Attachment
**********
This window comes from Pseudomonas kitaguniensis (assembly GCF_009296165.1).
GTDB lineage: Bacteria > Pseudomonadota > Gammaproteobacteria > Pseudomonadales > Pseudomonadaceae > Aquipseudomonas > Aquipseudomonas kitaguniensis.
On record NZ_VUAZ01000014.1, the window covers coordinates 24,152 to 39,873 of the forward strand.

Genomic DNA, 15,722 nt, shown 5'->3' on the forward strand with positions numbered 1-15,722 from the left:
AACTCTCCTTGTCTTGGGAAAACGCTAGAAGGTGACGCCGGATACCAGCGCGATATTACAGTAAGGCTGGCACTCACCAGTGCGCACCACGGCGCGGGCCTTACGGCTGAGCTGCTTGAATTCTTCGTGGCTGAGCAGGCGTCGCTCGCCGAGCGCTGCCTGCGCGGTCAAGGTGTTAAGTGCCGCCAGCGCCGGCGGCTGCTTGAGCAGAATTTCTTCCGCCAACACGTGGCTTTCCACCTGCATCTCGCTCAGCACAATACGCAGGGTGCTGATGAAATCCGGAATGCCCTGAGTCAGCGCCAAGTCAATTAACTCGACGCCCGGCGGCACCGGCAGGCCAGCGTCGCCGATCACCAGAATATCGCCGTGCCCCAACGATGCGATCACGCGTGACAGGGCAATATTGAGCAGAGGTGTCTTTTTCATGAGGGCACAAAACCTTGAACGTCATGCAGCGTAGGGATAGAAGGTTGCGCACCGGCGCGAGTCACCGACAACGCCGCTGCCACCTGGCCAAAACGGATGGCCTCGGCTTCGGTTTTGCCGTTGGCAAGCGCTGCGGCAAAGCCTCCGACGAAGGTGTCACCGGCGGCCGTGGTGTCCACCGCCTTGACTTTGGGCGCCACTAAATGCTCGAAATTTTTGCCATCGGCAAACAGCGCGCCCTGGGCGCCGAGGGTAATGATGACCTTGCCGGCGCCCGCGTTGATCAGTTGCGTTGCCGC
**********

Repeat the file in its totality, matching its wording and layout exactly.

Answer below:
This window comes from Pseudomonas kitaguniensis (assembly GCF_009296165.1).
GTDB lineage: Bacteria > Pseudomonadota > Gammaproteobacteria > Pseudomonadales > Pseudomonadaceae > Aquipseudomonas > Aquipseudomonas kitaguniensis.
On record NZ_VUAZ01000014.1, the window covers coordinates 24,152 to 39,873 of the forward strand.

Genomic DNA, 15,722 nt, shown 5'->3' on the forward strand with positions numbered 1-15,722 from the left:
AACTCTCCTTGTCTTGGGAAAACGCTAGAAGGTGACGCCGGATACCAGCGCGATATTACAGTAAGGCTGGCACTCACCAGTGCGCACCACGGCGCGGGCCTTACGGCTGAGCTGCTTGAATTCTTCGTGGCTGAGCAGGCGTCGCTCGCCGAGCGCTGCCTGCGCGGTCAAGGTGTTAAGTGCCGCCAGCGCCGGCGGCTGCTTGAGCAGAATTTCTTCCGCCAACACGTGGCTTTCCACCTGCATCTCGCTCAGCACAATACGCAGGGTGCTGATGAAATCCGGAATGCCCTGAGTCAGCGCCAAGTCAATTAACTCGACGCCCGGCGGCACCGGCAGGCCAGCGTCGCCGATCACCAGAATATCGCCGTGCCCCAACGATGCGATCACGCGTGACAGGGCAATATTGAGCAGAGGTGTCTTTTTCATGAGGGCACAAAACCTTGAACGTCATGCAGCGTAGGGATAGAAGGTTGCGCACCGGCGCGAGTCACCGACAACGCCGCTGCCACCTGGCCAAAACGGATGGCCTCGGCTTCGGTTTTGCCGTTGGCAAGCGCTGCGGCAAAGCCTCCGACGAAGGTGTCACCGGCGGCCGTGGTGTCCACCGCCTTGACTTTGGGCGCCACTAAATGCTCGAAATTTTTGCCATCGGCAAACAGCGCGCCCTGGGCGCCGAGGGTAATGATGACCTTGCCGGCGCCCGCGTTGATCAGTTGCGTTGCCGC